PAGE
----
Every woman has it.
It’s the moment she turns her back on everything she’s ever learned.
The moment she embraces the pain.
The moment she gives in to the urge to let her mind run the show- the moment she releases control to her body’s natural urge.
All her life she’s been taught to fight the hurt, to run away. But in labour, every woman must navigate her own personal journey to leave these lessons behind.
In order to birth our children, we redirect our compass. We ignore the direction prompting us to run away. We move towards the fire.
But first she’ll pray to God for strength and she’ll plead with the devil to make it end. Her body will move in circular sways, begging for the finish. Sweat will drip from her brow and she’ll bite my shoulder looking for a release. She’ll grip his leg and twist- and it’s not in disdain, but to prove to herself she’s still alive.
And she’ll look to me, and she’ll look to the nurse and she’ll look to the doctor. And in moments like these we are not always her friend when we tell her it’s OK. But it is, and she is, and she can and is doing it.
She can cope.
But it doesn’t feel OK not to run. It doesn’t feel OK to feel- to consent to opening her body in two.
Yet she must believe it’s true. It’s the only way to shut her brain down. To proceed.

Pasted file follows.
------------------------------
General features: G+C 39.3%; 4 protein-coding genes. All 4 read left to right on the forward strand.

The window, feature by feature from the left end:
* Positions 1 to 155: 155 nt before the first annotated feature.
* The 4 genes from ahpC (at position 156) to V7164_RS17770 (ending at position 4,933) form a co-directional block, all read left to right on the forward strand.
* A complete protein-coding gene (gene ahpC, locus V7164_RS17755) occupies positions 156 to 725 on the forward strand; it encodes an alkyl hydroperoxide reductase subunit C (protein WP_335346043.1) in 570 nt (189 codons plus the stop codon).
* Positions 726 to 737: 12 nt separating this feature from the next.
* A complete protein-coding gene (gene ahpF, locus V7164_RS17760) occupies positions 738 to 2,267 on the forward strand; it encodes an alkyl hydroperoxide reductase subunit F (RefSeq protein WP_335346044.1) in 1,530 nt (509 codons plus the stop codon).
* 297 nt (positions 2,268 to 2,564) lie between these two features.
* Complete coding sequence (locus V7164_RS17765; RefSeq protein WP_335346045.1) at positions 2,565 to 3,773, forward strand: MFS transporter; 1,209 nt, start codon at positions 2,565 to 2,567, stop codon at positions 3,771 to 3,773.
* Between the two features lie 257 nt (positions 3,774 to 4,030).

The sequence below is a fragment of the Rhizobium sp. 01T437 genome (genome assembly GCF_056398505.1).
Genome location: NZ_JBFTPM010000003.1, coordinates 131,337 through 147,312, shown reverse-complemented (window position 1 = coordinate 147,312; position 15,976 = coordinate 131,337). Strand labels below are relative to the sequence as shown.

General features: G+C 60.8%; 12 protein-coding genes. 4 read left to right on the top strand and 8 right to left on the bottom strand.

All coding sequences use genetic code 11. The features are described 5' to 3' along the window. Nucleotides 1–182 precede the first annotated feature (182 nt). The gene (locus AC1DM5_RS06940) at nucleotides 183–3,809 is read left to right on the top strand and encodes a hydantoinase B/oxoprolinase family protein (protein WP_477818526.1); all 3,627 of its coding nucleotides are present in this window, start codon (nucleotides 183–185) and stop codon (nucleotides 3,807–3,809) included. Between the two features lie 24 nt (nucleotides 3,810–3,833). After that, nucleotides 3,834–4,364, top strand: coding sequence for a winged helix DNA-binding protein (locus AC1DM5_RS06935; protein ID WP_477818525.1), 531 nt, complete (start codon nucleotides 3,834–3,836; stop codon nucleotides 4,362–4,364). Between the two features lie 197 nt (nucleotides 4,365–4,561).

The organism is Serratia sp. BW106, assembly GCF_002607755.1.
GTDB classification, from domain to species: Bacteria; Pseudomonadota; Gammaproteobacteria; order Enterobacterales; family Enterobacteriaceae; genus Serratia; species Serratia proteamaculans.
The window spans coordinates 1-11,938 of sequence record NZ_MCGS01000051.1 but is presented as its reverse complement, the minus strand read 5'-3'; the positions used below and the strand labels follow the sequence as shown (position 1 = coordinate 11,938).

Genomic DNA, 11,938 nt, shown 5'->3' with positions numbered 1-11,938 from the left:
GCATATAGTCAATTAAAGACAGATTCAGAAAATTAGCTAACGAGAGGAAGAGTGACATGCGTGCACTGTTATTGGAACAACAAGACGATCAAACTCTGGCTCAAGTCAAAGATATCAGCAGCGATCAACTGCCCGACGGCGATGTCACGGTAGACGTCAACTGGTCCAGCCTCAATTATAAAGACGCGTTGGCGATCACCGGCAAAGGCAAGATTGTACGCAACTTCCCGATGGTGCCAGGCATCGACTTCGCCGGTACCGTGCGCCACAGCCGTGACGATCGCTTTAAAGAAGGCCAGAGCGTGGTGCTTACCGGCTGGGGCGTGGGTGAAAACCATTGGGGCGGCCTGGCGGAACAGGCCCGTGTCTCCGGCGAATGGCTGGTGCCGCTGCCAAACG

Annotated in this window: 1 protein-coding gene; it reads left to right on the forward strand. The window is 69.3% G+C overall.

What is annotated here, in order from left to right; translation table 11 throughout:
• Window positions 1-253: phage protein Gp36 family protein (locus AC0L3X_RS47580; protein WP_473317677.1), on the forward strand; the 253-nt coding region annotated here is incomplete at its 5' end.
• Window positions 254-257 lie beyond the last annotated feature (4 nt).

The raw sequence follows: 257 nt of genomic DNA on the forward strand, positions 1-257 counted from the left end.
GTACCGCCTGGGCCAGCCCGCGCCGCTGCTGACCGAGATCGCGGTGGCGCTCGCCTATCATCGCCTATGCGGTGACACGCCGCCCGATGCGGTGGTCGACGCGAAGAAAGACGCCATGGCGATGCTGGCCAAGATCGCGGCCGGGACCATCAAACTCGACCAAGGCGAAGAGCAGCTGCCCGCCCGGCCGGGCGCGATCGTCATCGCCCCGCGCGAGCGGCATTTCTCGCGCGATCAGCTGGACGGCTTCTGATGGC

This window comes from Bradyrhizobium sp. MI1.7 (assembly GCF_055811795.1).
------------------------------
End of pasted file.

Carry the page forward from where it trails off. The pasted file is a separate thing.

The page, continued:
And when it is she realizes she is safe she can give herself that permission. And the change is palpable. The thickness in the air retreats.
For some it happens in the tub. Immersed in the warm water, hands gripping, a surge comes and the crease in her forehead tightens but the fighting words melt away into the water’s depths. She leaves the fight behind.
For some it’s on the bed. Though she wants nothing more than to stay in the fetal position, writhing, tensing, she summons the strength to move to hands and knees, though her arms twitch and her legs collapse in rest between each contraction.
For others it’s in a dance. Just moments before she swayed, hands on hips, alone. Now she buries her head in a silent cry, head on my shoulder, my arms supporting the weight of her being, and the weight of the moment. But she is stoic.
And we breathe. Together. Because in times like these she has to be reminded she is OK. She has to be reminded she will get through the worst pain of her life. She has to be encouraged to persevere.
Because childbirth is a natural event, but feels anything but. It feels like you’re breaking in two. It feels like you’re on the edge of death.
And she has to not just accept, but embrace.
The pain of childbirth cannot be won. It cannot be conquered and it cannot be fought. A woman, although strong, although mighty, although determined, must find her moment of solace to surrender.
For the surrendering, sacrificing woman is the victor of labour. Others can guide her, but she must find her own way.
And she can and she does. Time and time again since the beginning of time.
A woman’s physical sacrifice is only part of the process, and cannot be undermined. But it’s the psychological sacrifice that must be commended- to trust that there will be an ends to the hurt, and to agree to it.
To birth is to transform in every way. Physically and emotionally, she has set everything aside.
And she’ll never be who she was ever again.